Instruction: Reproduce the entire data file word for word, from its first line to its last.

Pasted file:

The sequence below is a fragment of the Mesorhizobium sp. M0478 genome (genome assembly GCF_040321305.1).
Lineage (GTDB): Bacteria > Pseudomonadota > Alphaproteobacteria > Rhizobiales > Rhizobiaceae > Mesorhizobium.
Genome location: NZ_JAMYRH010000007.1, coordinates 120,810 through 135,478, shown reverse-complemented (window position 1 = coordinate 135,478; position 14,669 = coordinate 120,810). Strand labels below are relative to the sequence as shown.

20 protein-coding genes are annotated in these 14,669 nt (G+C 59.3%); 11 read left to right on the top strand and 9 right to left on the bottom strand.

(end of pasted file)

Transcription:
The sequence below is a fragment of the Mesorhizobium sp. M0478 genome (genome assembly GCF_040321305.1).
Lineage (GTDB): Bacteria > Pseudomonadota > Alphaproteobacteria > Rhizobiales > Rhizobiaceae > Mesorhizobium.
Genome location: NZ_JAMYRH010000007.1, coordinates 120,810 through 135,478, shown reverse-complemented (window position 1 = coordinate 135,478; position 14,669 = coordinate 120,810). Strand labels below are relative to the sequence as shown.

20 protein-coding genes are annotated in these 14,669 nt (G+C 59.3%); 11 read left to right on the top strand and 9 right to left on the bottom strand.